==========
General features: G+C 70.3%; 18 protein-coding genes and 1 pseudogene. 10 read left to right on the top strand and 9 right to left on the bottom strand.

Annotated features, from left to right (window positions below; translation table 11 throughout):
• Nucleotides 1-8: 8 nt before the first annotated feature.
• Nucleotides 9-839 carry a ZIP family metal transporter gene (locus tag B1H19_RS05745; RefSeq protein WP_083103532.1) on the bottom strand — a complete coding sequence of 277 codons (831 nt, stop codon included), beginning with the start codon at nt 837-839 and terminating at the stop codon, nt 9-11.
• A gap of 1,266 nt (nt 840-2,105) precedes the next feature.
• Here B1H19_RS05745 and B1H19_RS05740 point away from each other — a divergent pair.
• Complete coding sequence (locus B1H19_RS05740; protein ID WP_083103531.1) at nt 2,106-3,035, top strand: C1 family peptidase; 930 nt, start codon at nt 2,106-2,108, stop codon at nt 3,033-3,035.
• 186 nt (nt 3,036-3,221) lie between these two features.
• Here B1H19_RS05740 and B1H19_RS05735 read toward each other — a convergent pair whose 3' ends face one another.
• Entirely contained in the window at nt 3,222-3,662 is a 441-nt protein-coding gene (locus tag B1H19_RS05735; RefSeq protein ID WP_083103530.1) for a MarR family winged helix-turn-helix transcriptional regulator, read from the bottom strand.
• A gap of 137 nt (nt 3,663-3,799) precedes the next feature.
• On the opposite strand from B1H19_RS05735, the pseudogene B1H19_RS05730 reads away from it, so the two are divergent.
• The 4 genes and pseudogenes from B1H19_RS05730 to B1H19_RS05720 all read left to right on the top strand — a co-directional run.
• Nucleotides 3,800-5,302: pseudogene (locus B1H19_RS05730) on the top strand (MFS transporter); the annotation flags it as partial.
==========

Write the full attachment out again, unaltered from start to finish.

General features: G+C 70.3%; 18 protein-coding genes and 1 pseudogene. 10 read left to right on the top strand and 9 right to left on the bottom strand.

Annotated features, from left to right (window positions below; translation table 11 throughout):
• Nucleotides 1-8: 8 nt before the first annotated feature.
• Nucleotides 9-839 carry a ZIP family metal transporter gene (locus tag B1H19_RS05745; RefSeq protein WP_083103532.1) on the bottom strand — a complete coding sequence of 277 codons (831 nt, stop codon included), beginning with the start codon at nt 837-839 and terminating at the stop codon, nt 9-11.
• A gap of 1,266 nt (nt 840-2,105) precedes the next feature.
• Here B1H19_RS05745 and B1H19_RS05740 point away from each other — a divergent pair.
• Complete coding sequence (locus B1H19_RS05740; protein ID WP_083103531.1) at nt 2,106-3,035, top strand: C1 family peptidase; 930 nt, start codon at nt 2,106-2,108, stop codon at nt 3,033-3,035.
• 186 nt (nt 3,036-3,221) lie between these two features.
• Here B1H19_RS05740 and B1H19_RS05735 read toward each other — a convergent pair whose 3' ends face one another.
• Entirely contained in the window at nt 3,222-3,662 is a 441-nt protein-coding gene (locus tag B1H19_RS05735; RefSeq protein ID WP_083103530.1) for a MarR family winged helix-turn-helix transcriptional regulator, read from the bottom strand.
• A gap of 137 nt (nt 3,663-3,799) precedes the next feature.
• On the opposite strand from B1H19_RS05735, the pseudogene B1H19_RS05730 reads away from it, so the two are divergent.
• The 4 genes and pseudogenes from B1H19_RS05730 to B1H19_RS05720 all read left to right on the top strand — a co-directional run.
• Nucleotides 3,800-5,302: pseudogene (locus B1H19_RS05730) on the top strand (MFS transporter); the annotation flags it as partial.